As the forces finally confront the fact that contraction is inevitable, the contest among the services to escape redundancy has begun in earnest. The army, faced with a declining threat, arms control and Ger- man unity, is likely to take the biggest share of the cuts. The fight between its individual units to preserve their own regimental cap-badges has begun in ear- nest. The Royal Armoured Corps, with three quarters of its strength in West Germany, is under particular threat. The Army believes it can accommodate the 10 per cent tank reduction required by the arms control treaty by making each of its regiments smaller rather than wiping some of them out altogether. About 100 of the 600 British tanks in Germany will have to be cut. However, these reductions are just the beginning; some analyses suggest that the armoured corps will be halved as the BAOR is cut down as part of a deal on German unity.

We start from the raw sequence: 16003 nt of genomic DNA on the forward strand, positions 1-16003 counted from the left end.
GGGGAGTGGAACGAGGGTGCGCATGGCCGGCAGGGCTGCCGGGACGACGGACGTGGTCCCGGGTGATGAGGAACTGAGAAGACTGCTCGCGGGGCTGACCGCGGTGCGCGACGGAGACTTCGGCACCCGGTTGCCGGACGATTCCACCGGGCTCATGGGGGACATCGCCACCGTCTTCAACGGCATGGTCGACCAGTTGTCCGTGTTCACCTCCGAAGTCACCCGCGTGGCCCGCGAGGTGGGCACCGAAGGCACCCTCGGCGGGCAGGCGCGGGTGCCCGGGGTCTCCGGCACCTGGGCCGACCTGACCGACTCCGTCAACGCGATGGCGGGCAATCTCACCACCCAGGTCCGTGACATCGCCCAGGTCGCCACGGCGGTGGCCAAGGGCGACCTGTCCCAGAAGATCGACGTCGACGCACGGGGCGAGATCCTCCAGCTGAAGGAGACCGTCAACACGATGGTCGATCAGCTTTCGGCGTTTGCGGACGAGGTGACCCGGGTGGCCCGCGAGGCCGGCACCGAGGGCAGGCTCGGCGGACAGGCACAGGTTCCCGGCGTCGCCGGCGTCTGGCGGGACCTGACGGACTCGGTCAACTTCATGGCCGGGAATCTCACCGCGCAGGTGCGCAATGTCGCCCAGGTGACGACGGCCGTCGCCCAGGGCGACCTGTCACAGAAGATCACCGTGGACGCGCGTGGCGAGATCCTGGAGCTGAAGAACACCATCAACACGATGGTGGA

Eliminating famous regiments will in- evitably be a painful process for the army, where decisions usually follow the path of least bureaucratic resistance. The 17th/21st Lancers, the most junior cavalry regiment, is likely to be eliminated, as are some or all of the four Royal Tank Regiments. These units are likely to perish because of the army's fondness for the 'last in, first out' method of disbandment, rather than any rational test of abilities. Military efficiency may well count for less than the ability to mobilise support in high places and the army's historic regiments have always de- ployed superior 'dining power'. Some officers suggested that those regiments which have the greatest difficulty recruiting should go. This poses a threat to the Royal Green Jackets, raised in the prosperous south-east of England, and some of the regiments of Foot Guards. But the plan to disband on the basis of low recruitment is unlikely to find favour, given the number of senior generals who served in the Royal Green Jackets and the Brigade of Guards.

That the army will take the heaviest cuts has been predetermined largely by political developments in Germany. But many officers also feel that it has not been well represented in the Ministry of Defence. General Sir John Chapple, Chief of the General Staff, the professional head of the army, is a Gurkha officer who spent most of his career outside Europe. He is de- scribed by one senior Ministry of Defence figure as 'the last sepoy general, a man incapable of grasping what is going on in central Europe'.